Fear is an ever-present part of our lives. Since the days when humans stalked — and were stalked — on the plains, fear has been an integral part of our human experience. Based on this history, fear should not be seen as a bad thing. Rather, fear should be seen as a wise emotion, one that keeps us aware and alive and points out when we should launch into fight or flight. Unfortunately, for many of us in the modern world, fear is used as an excuse for hiding away and avoiding fearful situations when we should be facing them. In too many cases, fear moves us to inaction at exactly the moment when we should be spurred into action.
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Deer in the headlights
Take the cliche “deer in the headlights” moment. Just when the deer should be bounding out of the way of the passing vehicle they stand transfixed, unable to move. I know that in my past I have felt this same fearful paralysis, but I have also learned that it is better to do almost anything rather than simply stand there and take the impact.
I see this fear paralysis happen nearly every day with friends, family and acquaintances. They are faced with major life or career challenges, but they remain frozen in place. They can’t decide to move one way or the other and, just like the deer, they are run down by the event, giving circumstance all the power and only reacting to what has happened. As you might imagine, this is a horrible place to find yourself — feeling that life is crashing in upon you. There is an option, though. There is a way of taking control of fearful situations and using them to your best advantage.
Using fear to guide you
First, you need to learn what fear means. In today’s relatively safe world, we don’t fear life or death situations. Rather, we fear change. We fear new experiences, new jobs, new people. We fear anything that stretches us, our body or our thinking. Knowing this, we should recognize that fear is a harbinger of great things. Fear shows us exactly what we should be doing. To feel fear means that something is so important to us that we are willing to risk failure. In many cases, to be fearful of something is the strongest possible indication that you need to do it.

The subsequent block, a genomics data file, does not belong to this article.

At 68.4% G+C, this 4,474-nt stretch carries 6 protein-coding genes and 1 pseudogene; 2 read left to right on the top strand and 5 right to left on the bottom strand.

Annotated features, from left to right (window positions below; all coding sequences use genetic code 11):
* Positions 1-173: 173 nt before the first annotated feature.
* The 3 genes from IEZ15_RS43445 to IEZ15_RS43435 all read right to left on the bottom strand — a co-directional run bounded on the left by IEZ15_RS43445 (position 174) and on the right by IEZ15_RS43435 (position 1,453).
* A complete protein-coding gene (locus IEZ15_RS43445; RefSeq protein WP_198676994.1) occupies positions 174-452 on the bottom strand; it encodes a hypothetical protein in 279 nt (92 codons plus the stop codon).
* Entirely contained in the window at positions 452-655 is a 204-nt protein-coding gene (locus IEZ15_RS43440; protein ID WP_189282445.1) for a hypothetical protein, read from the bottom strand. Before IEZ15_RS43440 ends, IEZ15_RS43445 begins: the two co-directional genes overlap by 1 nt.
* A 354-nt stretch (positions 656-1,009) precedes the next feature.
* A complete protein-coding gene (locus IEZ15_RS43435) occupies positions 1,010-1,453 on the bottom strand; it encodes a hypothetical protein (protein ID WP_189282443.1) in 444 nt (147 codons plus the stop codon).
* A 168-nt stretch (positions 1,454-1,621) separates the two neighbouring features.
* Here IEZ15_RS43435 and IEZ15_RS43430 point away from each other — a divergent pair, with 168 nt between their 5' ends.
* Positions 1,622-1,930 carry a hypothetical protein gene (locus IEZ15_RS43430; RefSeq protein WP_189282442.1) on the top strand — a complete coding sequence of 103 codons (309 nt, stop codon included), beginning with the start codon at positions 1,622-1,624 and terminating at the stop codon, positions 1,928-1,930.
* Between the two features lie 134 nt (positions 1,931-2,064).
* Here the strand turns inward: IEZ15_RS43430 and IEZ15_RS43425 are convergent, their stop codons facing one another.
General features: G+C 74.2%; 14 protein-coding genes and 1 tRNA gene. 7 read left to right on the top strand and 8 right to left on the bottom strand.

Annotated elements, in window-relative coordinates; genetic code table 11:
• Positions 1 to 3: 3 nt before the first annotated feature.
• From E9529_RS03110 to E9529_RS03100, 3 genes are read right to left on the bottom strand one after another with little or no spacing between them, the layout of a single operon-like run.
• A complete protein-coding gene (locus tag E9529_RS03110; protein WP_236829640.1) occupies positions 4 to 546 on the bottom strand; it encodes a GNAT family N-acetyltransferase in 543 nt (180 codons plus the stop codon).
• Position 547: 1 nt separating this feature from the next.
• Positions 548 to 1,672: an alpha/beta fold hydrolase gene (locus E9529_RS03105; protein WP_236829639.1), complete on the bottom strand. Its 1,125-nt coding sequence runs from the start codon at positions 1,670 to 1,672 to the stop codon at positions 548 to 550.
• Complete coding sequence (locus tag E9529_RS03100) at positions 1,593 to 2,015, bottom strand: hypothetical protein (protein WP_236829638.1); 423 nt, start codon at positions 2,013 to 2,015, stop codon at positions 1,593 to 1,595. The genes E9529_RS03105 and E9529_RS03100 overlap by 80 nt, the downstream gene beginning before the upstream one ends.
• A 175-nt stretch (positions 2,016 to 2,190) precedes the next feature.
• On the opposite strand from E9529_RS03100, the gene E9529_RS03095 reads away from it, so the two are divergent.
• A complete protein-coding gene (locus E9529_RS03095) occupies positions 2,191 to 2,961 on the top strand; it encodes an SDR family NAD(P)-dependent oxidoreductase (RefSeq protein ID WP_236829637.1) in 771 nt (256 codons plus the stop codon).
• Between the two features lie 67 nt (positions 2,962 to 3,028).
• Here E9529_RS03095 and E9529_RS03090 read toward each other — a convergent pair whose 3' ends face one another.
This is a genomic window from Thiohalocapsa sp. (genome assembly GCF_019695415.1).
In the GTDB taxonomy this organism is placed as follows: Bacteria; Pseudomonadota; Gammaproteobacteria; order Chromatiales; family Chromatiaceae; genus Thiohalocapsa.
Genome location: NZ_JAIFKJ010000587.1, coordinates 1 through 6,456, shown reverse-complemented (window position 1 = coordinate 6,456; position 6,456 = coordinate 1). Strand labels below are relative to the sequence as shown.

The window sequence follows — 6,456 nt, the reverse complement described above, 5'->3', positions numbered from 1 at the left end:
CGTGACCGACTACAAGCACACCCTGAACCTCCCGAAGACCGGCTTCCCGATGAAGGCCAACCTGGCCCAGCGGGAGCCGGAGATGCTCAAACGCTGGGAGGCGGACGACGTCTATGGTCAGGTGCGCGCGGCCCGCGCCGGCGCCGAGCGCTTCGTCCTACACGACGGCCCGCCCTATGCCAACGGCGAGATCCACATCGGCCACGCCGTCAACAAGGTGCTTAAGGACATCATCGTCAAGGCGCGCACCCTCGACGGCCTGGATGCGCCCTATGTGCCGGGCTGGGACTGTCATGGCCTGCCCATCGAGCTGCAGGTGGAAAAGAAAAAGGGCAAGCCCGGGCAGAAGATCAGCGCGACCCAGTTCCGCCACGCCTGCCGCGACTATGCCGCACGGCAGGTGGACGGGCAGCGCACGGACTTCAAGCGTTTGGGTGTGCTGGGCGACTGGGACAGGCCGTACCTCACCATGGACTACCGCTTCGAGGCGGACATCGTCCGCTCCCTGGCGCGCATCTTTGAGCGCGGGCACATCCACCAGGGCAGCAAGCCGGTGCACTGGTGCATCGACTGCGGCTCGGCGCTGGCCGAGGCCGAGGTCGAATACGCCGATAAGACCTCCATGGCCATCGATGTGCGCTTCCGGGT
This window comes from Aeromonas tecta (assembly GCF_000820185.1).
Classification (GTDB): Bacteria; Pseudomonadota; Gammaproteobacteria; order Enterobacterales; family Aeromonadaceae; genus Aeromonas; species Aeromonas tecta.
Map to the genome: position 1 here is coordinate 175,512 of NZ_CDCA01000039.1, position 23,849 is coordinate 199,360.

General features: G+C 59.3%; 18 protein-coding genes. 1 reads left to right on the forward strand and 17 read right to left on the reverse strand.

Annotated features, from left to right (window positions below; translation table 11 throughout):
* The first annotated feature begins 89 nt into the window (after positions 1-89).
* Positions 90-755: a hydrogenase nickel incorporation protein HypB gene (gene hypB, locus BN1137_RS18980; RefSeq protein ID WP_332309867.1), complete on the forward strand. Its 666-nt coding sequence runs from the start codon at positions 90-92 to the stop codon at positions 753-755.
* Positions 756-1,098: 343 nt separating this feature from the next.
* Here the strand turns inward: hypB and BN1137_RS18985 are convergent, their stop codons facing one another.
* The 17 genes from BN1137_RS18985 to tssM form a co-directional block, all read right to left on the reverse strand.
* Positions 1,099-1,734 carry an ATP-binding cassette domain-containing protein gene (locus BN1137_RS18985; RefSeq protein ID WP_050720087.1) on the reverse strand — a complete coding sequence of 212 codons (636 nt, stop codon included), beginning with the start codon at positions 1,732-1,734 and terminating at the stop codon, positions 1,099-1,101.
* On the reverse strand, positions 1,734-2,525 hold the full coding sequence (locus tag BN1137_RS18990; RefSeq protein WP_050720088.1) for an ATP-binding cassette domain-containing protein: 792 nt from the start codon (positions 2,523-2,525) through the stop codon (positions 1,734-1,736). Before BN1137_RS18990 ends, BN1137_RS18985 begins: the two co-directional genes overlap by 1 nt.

Next, you need to learn to take your fear and let it spur you to action, not inaction. When you are fearful of something, take some small action towards that new project, job, decision, whatever. For myself, I have always found a power and excitement in action. I have never felt so powerful — and so relieved — as when I have quit a job I did not like. Suddenly all the weight that you had been carrying on your shoulders is lifted and you feel light with possibility again. The fact is, we fear the unknown more than we fear the known, daily, disappointments of our lives. Why else would we stay in bad situations — bad jobs, bad marriages, bad locations — for so long. Don’t let fear trap you. Let it free you instead.
An action plan
The next time you feel fear creeping up on you, I want you to remember a few simple questions to ask yourself. These can help you to tame fear and use it for your own purposes.
Are you fearing what might happen or simply fearing the change itself?
Too often our fear has nothing to do with the actual event, but rather it is simply the fear of change in our lives and work
What small action can you take to move towards your fear?
Like Dorothy looking behind the Wizard’s curtain in the Wizard of Oz, confronting your fear will often reveal it to be small and unimportant
What is the fear trying to tell you?
Are you fearful of failing or do you fear success more? Sometimes the fear of success — fear of the changes success might bring — scares us more than the fear of failure. One change often begets more change and the thought of all that change can send us into a fear spiral. That said, the more change we face, the more we are able to face. Learning how to deal with fear and change is a cumulative skill. The more we do it, the better we get at it.
Too often fear can spur us to inaction at exactly the moment it should be spurring us to action. Don’t be like the deer in the headlights. Make a move. Leap out of the way of the oncoming car. Use your fear to motivate you, not trap you in a place you would rather not be. Fear is a powerful emotion. Don’t ignore it. Don’t hide from it. See it for what it is. Embrace it and let it show you the way to a better life and career.